ANALYSIS — One day, President Donald Trump seemed dead set on closing ports of entry at the U.S.-Mexico border. The next, he had shelved that threat — maybe — for another aimed at pressuring Mexican officials to curb migrant flows into the United States.

That followed a retreat by the president on trying to pressure congressional Republicans into another attempt to repeal and replace former President Barack Obama’s entire 2010 health law. Fittingly, the latest roller coaster-like week of the Trump era ended with a presidential trip to the southern border.

These Planes Will Fight Fires, If You Can Wait 10 Years
Stalled Air Force conversions show how a seemingly straightforward job can take years in the arcane federal acquisition system

Sen. Dianne Feinstein, D-Calif., spearheaded the recent legislative mandates to convert the transport planes into fire tankers. It’s taking too long, she says. (Tom Williams/CQ Roll Call)

In 2013, Congress ordered the Air Force to convert seven Coast Guard transport planes into firefighting tanker aircraft, but now the first of the planes may not be ready to fight fires for several more years, nearly a decade after the initial plan was launched. 

The story of the seven planes illustrates how a seemingly straightforward job can take years in the arcane federal acquisition system, even when the equipment is a matter of life and death. 

Photos of the Week: House Recess Begins — But See You Monday, Senate
The week of July 23 as captured by Roll Call’s photographers

Speaker Paul Ryan, R-Wis., speaks at the Summer Intern Lecture Series in the Capitol Visitor Center auditorium on Wednesday. (Sarah Silbiger/CQ Roll Call)

The House has dashed out of town for its annual five-week summer recess, with plenty of work left on the table for when members return Sept. 4.

Of course, the Senate plans to be in session for four out of the five coming weeks thanks to a plan from Majority Leader Mitch McConnell to chip away at backlogged legislative and executive business (with the side benefit of preventing Senate Democrats in tough races from going home to campaign.)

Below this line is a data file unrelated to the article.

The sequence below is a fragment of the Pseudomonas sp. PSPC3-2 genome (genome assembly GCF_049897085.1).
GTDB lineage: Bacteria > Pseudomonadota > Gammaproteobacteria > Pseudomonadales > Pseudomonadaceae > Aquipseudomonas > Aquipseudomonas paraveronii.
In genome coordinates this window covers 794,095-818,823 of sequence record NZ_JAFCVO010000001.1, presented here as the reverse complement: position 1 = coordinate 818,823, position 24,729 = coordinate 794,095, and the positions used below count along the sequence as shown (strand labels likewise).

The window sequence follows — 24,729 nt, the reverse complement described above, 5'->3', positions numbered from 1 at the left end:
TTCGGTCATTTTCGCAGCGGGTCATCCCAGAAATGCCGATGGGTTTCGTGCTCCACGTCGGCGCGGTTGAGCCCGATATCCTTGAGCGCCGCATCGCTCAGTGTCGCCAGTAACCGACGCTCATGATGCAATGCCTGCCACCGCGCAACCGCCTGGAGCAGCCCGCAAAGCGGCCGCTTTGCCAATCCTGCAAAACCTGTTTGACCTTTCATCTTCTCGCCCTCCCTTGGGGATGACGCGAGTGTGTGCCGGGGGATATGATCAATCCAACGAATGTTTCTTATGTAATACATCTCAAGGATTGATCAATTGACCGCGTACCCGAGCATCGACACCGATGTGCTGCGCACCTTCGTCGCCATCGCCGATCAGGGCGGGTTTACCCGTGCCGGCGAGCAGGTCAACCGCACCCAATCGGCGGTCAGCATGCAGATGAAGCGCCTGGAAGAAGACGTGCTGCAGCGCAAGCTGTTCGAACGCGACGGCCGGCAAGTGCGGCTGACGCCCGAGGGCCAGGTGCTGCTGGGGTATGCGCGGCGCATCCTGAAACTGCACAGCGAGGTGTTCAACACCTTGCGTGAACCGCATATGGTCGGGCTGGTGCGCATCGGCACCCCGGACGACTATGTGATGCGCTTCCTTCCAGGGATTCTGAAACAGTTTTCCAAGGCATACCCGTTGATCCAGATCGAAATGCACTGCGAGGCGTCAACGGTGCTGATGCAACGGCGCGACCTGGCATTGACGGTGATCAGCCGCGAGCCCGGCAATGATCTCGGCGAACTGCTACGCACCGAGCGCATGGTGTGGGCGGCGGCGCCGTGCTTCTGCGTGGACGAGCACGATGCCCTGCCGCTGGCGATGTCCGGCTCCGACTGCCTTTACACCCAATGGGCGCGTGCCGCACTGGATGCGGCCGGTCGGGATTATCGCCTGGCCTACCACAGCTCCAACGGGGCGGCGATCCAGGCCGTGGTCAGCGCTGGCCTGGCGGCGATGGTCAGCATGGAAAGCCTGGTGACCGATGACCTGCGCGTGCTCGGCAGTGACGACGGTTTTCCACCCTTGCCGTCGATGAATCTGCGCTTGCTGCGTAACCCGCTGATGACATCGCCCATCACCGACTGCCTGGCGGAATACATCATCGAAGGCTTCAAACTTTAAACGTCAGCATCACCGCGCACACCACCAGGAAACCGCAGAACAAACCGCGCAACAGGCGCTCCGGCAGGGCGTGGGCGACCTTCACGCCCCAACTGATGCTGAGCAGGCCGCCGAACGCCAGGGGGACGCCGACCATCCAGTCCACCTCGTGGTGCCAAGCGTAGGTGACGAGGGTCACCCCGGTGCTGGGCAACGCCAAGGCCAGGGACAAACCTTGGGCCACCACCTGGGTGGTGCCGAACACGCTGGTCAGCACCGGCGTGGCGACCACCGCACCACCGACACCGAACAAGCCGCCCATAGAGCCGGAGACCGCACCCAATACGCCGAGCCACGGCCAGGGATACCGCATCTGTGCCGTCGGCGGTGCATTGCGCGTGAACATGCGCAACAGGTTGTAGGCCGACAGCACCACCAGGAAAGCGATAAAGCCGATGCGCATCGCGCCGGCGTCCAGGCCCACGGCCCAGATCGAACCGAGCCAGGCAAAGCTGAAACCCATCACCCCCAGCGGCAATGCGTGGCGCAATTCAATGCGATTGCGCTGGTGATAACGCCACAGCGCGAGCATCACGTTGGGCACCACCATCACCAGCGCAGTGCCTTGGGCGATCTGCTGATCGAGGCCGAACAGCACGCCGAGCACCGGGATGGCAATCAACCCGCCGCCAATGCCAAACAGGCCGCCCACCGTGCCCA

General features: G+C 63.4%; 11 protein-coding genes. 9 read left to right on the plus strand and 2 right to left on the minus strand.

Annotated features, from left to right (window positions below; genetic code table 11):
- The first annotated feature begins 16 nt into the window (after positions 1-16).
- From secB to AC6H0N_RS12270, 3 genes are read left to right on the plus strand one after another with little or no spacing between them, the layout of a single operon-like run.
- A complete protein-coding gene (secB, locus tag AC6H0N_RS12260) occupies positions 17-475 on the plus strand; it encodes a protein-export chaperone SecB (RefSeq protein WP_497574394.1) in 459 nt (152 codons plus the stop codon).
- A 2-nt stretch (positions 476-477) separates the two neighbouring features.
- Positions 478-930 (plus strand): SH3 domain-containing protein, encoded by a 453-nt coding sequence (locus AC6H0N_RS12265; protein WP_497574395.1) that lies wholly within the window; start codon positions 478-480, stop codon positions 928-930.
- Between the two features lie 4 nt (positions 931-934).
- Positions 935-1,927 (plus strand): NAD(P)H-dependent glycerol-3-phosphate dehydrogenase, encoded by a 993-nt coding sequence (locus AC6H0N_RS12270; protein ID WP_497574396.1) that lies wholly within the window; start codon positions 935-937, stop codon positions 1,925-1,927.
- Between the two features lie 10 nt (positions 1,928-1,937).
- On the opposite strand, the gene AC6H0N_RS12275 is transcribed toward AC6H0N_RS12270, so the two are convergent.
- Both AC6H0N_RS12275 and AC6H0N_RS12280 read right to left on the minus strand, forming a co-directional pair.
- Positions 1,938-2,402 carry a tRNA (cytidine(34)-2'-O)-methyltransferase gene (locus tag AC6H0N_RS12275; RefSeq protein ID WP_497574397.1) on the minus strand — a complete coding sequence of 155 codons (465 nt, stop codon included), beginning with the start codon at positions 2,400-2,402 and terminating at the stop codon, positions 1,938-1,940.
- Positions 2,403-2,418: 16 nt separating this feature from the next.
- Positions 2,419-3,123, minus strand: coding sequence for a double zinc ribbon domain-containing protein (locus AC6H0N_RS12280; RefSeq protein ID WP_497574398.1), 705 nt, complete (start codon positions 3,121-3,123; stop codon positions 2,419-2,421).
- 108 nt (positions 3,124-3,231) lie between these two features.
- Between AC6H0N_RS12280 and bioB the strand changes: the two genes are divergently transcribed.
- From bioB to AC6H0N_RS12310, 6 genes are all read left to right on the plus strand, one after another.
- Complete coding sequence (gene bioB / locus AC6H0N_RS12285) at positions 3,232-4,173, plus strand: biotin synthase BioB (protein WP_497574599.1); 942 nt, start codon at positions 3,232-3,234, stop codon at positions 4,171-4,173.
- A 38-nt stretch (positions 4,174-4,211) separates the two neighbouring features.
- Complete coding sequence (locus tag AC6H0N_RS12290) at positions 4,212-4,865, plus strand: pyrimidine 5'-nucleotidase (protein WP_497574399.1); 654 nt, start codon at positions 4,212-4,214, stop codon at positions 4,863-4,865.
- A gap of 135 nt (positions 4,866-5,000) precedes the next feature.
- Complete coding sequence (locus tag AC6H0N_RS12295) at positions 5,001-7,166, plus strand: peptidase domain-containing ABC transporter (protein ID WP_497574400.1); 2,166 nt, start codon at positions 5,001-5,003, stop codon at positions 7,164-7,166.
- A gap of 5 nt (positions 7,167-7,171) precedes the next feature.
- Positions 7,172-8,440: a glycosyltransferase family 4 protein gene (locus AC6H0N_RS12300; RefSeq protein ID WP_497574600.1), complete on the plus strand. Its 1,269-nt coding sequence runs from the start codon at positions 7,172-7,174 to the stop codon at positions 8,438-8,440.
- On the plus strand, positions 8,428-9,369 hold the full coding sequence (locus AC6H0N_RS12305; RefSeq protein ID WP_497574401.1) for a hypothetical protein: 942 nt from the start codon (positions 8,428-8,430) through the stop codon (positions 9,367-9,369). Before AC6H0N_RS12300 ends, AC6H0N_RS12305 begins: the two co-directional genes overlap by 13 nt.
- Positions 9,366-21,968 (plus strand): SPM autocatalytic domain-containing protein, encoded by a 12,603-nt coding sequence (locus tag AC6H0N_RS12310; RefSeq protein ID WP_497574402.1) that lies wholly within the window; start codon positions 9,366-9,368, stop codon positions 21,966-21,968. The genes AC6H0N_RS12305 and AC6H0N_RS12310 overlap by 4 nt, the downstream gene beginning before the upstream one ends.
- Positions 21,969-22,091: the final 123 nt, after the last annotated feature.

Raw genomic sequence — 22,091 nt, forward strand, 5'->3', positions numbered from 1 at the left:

Bipartisan Group Wants Labs to Disclose Where Research Animals End Up
Federal agencies asked for info on adoptions and retirements for dogs, cats and primates that survive experiments

Rep. Erik Paulsen, R-Minn., led a bipartisan group of lawmakers in sending a letter to federal agencies about testing on dogs, cats and primates. (Bill Clark/CQ Roll Call file photo)

Update 10:12 a.m. | A bipartisan group of lawmakers urged federal agencies and research labs to release information on what it does with cats, dogs and primates that survive experiments.

The letter first obtained by Roll Call was sent to the Department of Interior, the National Institutes of Health, the Department of Veterans Affairs, the U.S. Department of Agriculture, the Food and Drug Administration, the Smithsonian Institution, the Centers for Disease Control and Prevention and the Department of Defense.

Do-Nothing Amendments Give Lawmakers Bragging Opportunity About Successes
Provisions have no real-world impact

Rep. Tom O’Halleran, D-Ariz., is among the most vulnerable Democratic incumbents this midterm cycle. (Photo By Bill Clark/CQ Roll Call)

The House adopted amendments on a two-bill spending package last week purporting to redirect sums ranging from $100,000 to study the impact of a mineral found to cause cracking in concrete home foundations, to $36 million for “public safety and justice facility construction” at the Bureau of Indian Affairs.

There’s just one catch: the provisions simply give the illusion of moving money around — with no real-world impact on agency funding priorities. The net financial impact of all 14 such amendments considered during debate on the $58.7 billion Interior-Environment and Financial Services measure — out of 87 total floor amendments on the bill — was precisely zero.

Meet the Dogs of the House, Round III
Canine friends from the offices of Walters, Knight, Gomez, Calvert, Murphy and Tenney

Pablo’s fame around Capitol Hill hasn’t gone to his head. (Courtesy Rep. Mimi Walters’ office)

Capitol Hill offices have found that there’s nothing like a dog to break the ice.

Constituents can’t get enough of Colt the corgi, Cali the dachshund and other House canines.